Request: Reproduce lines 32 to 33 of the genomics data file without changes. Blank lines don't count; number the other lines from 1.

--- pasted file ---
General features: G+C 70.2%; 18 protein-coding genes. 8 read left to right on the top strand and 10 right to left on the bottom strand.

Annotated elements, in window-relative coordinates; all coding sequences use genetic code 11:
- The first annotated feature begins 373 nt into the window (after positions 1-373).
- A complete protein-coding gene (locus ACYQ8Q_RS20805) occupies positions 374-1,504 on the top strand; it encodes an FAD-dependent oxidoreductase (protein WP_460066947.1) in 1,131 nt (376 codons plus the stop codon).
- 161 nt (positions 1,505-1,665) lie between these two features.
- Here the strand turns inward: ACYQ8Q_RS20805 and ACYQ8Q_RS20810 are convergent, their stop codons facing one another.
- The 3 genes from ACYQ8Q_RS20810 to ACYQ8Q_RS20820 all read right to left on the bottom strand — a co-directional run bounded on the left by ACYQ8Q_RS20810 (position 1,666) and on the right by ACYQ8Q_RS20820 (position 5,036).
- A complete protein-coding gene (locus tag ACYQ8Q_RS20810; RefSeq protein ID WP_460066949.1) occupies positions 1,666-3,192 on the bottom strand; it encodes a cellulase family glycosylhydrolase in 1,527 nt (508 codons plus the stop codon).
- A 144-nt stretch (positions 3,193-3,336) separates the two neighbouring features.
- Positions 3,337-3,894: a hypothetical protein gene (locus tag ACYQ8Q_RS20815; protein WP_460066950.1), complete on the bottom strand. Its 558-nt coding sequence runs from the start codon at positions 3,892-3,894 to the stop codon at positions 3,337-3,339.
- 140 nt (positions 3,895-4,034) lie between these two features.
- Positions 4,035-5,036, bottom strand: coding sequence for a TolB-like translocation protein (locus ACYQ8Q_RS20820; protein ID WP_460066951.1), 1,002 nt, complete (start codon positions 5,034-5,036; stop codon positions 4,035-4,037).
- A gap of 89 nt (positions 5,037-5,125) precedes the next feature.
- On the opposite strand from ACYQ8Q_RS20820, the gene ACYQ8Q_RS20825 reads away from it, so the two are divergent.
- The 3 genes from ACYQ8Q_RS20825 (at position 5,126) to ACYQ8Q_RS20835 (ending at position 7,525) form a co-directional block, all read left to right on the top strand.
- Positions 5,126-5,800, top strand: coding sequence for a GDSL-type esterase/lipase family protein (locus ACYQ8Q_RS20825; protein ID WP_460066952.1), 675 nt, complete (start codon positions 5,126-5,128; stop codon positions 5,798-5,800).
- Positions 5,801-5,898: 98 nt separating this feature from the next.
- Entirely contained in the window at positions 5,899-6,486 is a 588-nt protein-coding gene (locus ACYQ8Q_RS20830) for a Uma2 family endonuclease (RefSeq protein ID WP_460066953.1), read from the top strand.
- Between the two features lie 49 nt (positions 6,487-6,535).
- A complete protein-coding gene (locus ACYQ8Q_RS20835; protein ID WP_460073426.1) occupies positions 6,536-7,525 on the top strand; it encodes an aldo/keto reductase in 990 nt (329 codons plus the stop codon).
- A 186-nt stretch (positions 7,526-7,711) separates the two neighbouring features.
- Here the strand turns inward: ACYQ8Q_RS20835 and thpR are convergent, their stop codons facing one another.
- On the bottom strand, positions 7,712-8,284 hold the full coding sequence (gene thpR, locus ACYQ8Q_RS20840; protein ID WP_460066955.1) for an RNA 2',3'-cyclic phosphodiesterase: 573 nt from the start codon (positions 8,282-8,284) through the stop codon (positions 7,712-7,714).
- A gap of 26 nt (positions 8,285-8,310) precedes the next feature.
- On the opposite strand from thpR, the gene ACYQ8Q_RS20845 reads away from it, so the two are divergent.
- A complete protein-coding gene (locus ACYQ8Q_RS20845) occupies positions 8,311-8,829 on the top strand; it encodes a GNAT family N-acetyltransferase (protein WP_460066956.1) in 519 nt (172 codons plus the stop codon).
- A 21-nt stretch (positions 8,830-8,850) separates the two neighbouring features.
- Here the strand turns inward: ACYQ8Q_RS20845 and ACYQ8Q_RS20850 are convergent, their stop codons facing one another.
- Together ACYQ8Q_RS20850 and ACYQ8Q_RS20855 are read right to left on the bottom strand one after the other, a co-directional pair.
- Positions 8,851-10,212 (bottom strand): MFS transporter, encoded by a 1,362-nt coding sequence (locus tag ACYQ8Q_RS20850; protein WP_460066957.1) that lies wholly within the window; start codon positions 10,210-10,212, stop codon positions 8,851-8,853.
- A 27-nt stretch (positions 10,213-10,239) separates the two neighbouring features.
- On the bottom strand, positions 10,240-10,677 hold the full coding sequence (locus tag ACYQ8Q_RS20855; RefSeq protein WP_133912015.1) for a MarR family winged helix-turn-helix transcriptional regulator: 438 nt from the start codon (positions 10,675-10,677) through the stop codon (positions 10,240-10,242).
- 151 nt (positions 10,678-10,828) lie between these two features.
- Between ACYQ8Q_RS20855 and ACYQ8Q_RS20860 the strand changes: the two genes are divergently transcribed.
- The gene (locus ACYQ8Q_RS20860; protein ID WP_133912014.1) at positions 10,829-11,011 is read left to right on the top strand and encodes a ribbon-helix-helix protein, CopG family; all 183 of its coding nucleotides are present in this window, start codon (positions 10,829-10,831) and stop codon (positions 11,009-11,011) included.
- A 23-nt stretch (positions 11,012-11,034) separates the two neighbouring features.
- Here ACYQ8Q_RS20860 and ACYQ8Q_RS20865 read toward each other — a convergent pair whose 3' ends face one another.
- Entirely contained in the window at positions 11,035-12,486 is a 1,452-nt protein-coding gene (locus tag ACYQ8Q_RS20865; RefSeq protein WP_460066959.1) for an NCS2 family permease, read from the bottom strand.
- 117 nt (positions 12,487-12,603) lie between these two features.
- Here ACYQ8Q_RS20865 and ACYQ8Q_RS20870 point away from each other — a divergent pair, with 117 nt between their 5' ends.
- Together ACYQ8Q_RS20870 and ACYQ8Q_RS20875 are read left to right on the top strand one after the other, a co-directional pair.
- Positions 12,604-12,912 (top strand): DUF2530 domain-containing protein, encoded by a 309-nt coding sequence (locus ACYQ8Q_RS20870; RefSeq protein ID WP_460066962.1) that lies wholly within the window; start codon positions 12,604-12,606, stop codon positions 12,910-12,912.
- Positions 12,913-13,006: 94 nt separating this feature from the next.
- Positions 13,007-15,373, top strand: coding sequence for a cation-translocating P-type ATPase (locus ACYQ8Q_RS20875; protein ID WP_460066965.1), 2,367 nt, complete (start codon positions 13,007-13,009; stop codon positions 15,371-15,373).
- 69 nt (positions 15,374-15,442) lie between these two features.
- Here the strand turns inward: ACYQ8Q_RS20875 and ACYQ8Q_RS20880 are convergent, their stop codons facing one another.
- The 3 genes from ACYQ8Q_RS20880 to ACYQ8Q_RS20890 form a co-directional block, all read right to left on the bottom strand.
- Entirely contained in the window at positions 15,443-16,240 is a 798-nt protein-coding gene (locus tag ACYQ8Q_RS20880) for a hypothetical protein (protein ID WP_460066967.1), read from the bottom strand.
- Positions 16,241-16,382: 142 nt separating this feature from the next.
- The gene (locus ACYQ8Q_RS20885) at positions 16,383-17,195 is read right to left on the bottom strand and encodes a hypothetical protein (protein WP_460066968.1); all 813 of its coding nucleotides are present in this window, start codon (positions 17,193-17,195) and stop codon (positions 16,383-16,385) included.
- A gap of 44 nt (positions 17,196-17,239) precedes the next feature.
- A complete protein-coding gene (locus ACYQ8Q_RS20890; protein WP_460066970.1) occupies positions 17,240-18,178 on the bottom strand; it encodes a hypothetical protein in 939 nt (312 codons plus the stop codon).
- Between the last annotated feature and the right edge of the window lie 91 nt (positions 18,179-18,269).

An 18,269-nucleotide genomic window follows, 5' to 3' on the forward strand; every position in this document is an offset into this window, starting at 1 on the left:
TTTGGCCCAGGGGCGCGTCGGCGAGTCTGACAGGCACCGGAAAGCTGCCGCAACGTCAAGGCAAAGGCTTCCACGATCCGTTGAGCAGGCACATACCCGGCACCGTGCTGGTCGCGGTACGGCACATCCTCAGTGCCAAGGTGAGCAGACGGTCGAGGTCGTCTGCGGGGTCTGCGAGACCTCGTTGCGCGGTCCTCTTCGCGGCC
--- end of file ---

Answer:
- On the bottom strand, positions 10,240-10,677 hold the full coding sequence (locus tag ACYQ8Q_RS20855; RefSeq protein WP_133912015.1) for a MarR family winged helix-turn-helix transcriptional regulator: 438 nt from the start codon (positions 10,675-10,677) through the stop codon (positions 10,240-10,242).
- 151 nt (positions 10,678-10,828) lie between these two features.